WASHINGTON — Cocaine use by U.S. workers is at its lowest rate in at least a decade, the White House Office of National Drug Control Policy said Thursday. It cited a 16 percent drop in positive workplace drug tests for cocaine in the first six months of this year, based on the experience of the leading American tester. The decline coincides with tight supplies and rising prices in many U.S. cities, according to a drug market intelligence report released by John Walters, the office’s director. Emergency room visits for cocaine-related problems also are down, Walters said in an interview.
While confirming a general decline in U.S. cocaine use, Thomas Pietschmann, a senior researcher at the United Nations Office on Drugs and Crime in Vienna, Austria, thought it might reflect growing demand in Europe, at least in part. “Cocaine’s still a celebrity drug here; it doesn’t have the bad reputation that it does in the U.S.,” he said.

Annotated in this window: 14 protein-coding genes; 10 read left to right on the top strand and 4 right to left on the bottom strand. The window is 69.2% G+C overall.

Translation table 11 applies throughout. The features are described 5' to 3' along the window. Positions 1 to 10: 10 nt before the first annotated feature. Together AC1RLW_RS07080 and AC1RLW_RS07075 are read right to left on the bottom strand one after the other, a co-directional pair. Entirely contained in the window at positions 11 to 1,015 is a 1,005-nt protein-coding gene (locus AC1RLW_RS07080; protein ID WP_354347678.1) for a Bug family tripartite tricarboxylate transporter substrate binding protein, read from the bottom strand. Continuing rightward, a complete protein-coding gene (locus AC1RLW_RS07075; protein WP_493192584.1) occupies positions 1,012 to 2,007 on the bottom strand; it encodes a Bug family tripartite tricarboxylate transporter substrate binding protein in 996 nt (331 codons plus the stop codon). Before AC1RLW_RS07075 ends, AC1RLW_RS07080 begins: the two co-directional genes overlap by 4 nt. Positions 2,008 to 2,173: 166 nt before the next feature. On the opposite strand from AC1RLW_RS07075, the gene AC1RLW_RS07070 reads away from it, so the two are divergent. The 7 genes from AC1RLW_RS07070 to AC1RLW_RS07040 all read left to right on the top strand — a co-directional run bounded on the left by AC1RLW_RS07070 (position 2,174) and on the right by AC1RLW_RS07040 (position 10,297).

Another possibility is that traffickers are stockpiling cocaine in Colombia and Mexico until enforcement subsides. Yet another is that interdictions earlier this year — especially two huge seizures in the eastern Pacific that took out more than 41 tons of cocaine — disrupted traffickers’ supply lines to U.S. consumers. Among the cities that are reporting price spikes or scarcity, according to Walters’ office, are Los Angeles, San Francisco, New York, Philadelphia, Washington, Atlanta, Detroit, Cleveland, Minneapolis, Minn., and Wichita, Kan.
Whites Minority In 1 In 10 US Counties
White people are now the minority in nearly one in 10 counties in the United States, the latest analysis of census results shows.
Black and Hispanic people are outnumbering the white population in once white-dominated areas and increasing numbers of residents are complaining, according to reports.
Non-Hispanic white people made up less than half the population in 303 of the US’s 3,141 counties in 2006. They were a minority in 262 counties in 2000, up from 183 in 1990.
The new research provides the first such estimates since Hurricane Katrina hit the Gulf coast in 2005, scattering hundreds of thousands of people across North America.
Nationally, the number of minorities in the US topped 100 million for the first time in 2006 – about a third of the population. By 2050, minorities will account for half of US residents, according to census bureau projections.